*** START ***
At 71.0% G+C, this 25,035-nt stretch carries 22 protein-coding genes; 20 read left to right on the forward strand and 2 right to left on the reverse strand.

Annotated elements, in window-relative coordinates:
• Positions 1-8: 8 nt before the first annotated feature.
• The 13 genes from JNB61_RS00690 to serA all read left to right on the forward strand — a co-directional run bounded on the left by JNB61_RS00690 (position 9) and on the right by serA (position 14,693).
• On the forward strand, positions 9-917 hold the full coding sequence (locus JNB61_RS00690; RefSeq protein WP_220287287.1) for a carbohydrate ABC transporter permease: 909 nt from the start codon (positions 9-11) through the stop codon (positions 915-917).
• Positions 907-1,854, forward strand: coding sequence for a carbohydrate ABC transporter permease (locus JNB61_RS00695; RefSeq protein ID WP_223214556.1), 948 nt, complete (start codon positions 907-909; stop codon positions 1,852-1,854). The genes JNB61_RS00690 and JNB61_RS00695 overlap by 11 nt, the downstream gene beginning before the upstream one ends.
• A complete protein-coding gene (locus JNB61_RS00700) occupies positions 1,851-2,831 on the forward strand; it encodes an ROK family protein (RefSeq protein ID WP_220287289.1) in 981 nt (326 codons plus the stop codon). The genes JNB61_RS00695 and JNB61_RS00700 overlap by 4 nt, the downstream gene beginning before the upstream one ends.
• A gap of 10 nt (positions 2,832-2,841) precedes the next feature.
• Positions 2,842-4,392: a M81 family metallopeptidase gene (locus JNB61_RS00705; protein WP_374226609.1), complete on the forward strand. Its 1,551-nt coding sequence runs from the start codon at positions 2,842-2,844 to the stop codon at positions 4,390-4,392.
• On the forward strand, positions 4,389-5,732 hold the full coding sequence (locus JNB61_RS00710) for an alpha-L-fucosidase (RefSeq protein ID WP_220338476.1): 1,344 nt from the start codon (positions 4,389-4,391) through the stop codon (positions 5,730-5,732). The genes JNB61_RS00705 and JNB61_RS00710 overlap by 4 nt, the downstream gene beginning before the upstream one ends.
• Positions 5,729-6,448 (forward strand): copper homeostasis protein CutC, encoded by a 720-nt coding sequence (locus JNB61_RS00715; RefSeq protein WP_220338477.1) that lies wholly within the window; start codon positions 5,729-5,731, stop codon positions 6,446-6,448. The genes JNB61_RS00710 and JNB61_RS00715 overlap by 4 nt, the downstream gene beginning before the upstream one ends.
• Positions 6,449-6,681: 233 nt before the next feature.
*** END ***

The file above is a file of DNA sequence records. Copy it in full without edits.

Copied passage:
At 71.0% G+C, this 25,035-nt stretch carries 22 protein-coding genes; 20 read left to right on the forward strand and 2 right to left on the reverse strand.

Annotated elements, in window-relative coordinates:
• Positions 1-8: 8 nt before the first annotated feature.
• The 13 genes from JNB61_RS00690 to serA all read left to right on the forward strand — a co-directional run bounded on the left by JNB61_RS00690 (position 9) and on the right by serA (position 14,693).
• On the forward strand, positions 9-917 hold the full coding sequence (locus JNB61_RS00690; RefSeq protein WP_220287287.1) for a carbohydrate ABC transporter permease: 909 nt from the start codon (positions 9-11) through the stop codon (positions 915-917).
• Positions 907-1,854, forward strand: coding sequence for a carbohydrate ABC transporter permease (locus JNB61_RS00695; RefSeq protein ID WP_223214556.1), 948 nt, complete (start codon positions 907-909; stop codon positions 1,852-1,854). The genes JNB61_RS00690 and JNB61_RS00695 overlap by 11 nt, the downstream gene beginning before the upstream one ends.
• A complete protein-coding gene (locus JNB61_RS00700) occupies positions 1,851-2,831 on the forward strand; it encodes an ROK family protein (RefSeq protein ID WP_220287289.1) in 981 nt (326 codons plus the stop codon). The genes JNB61_RS00695 and JNB61_RS00700 overlap by 4 nt, the downstream gene beginning before the upstream one ends.
• A gap of 10 nt (positions 2,832-2,841) precedes the next feature.
• Positions 2,842-4,392: a M81 family metallopeptidase gene (locus JNB61_RS00705; protein WP_374226609.1), complete on the forward strand. Its 1,551-nt coding sequence runs from the start codon at positions 2,842-2,844 to the stop codon at positions 4,390-4,392.
• On the forward strand, positions 4,389-5,732 hold the full coding sequence (locus JNB61_RS00710) for an alpha-L-fucosidase (RefSeq protein ID WP_220338476.1): 1,344 nt from the start codon (positions 4,389-4,391) through the stop codon (positions 5,730-5,732). The genes JNB61_RS00705 and JNB61_RS00710 overlap by 4 nt, the downstream gene beginning before the upstream one ends.
• Positions 5,729-6,448 (forward strand): copper homeostasis protein CutC, encoded by a 720-nt coding sequence (locus JNB61_RS00715; RefSeq protein WP_220338477.1) that lies wholly within the window; start codon positions 5,729-5,731, stop codon positions 6,446-6,448. The genes JNB61_RS00710 and JNB61_RS00715 overlap by 4 nt, the downstream gene beginning before the upstream one ends.
• Positions 6,449-6,681: 233 nt before the next feature.